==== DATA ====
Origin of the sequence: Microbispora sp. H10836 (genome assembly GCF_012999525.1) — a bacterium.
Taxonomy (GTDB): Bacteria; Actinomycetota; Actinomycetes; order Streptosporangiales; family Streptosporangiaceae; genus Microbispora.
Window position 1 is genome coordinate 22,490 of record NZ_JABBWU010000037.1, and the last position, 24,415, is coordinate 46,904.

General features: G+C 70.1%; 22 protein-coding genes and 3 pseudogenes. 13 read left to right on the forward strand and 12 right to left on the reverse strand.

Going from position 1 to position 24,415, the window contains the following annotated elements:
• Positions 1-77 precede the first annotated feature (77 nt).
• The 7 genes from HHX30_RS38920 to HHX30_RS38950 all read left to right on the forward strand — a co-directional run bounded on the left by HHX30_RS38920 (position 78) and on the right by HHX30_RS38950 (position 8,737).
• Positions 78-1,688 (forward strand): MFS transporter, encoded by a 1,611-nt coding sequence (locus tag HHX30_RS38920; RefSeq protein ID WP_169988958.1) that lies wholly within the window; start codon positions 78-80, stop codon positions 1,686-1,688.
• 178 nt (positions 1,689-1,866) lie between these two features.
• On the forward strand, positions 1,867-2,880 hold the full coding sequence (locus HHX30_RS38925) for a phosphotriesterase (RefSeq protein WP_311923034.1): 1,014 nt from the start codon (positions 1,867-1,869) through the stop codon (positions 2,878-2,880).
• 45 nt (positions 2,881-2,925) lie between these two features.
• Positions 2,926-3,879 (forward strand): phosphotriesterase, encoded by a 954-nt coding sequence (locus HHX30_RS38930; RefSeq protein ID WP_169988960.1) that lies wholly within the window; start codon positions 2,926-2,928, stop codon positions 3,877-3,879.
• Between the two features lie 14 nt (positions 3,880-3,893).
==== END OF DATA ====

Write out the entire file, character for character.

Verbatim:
Origin of the sequence: Microbispora sp. H10836 (genome assembly GCF_012999525.1) — a bacterium.
Taxonomy (GTDB): Bacteria; Actinomycetota; Actinomycetes; order Streptosporangiales; family Streptosporangiaceae; genus Microbispora.
Window position 1 is genome coordinate 22,490 of record NZ_JABBWU010000037.1, and the last position, 24,415, is coordinate 46,904.

General features: G+C 70.1%; 22 protein-coding genes and 3 pseudogenes. 13 read left to right on the forward strand and 12 right to left on the reverse strand.

Going from position 1 to position 24,415, the window contains the following annotated elements:
• Positions 1-77 precede the first annotated feature (77 nt).
• The 7 genes from HHX30_RS38920 to HHX30_RS38950 all read left to right on the forward strand — a co-directional run bounded on the left by HHX30_RS38920 (position 78) and on the right by HHX30_RS38950 (position 8,737).
• Positions 78-1,688 (forward strand): MFS transporter, encoded by a 1,611-nt coding sequence (locus tag HHX30_RS38920; RefSeq protein ID WP_169988958.1) that lies wholly within the window; start codon positions 78-80, stop codon positions 1,686-1,688.
• 178 nt (positions 1,689-1,866) lie between these two features.
• On the forward strand, positions 1,867-2,880 hold the full coding sequence (locus HHX30_RS38925) for a phosphotriesterase (RefSeq protein WP_311923034.1): 1,014 nt from the start codon (positions 1,867-1,869) through the stop codon (positions 2,878-2,880).
• 45 nt (positions 2,881-2,925) lie between these two features.
• Positions 2,926-3,879 (forward strand): phosphotriesterase, encoded by a 954-nt coding sequence (locus HHX30_RS38930; RefSeq protein ID WP_169988960.1) that lies wholly within the window; start codon positions 2,926-2,928, stop codon positions 3,877-3,879.
• Between the two features lie 14 nt (positions 3,880-3,893).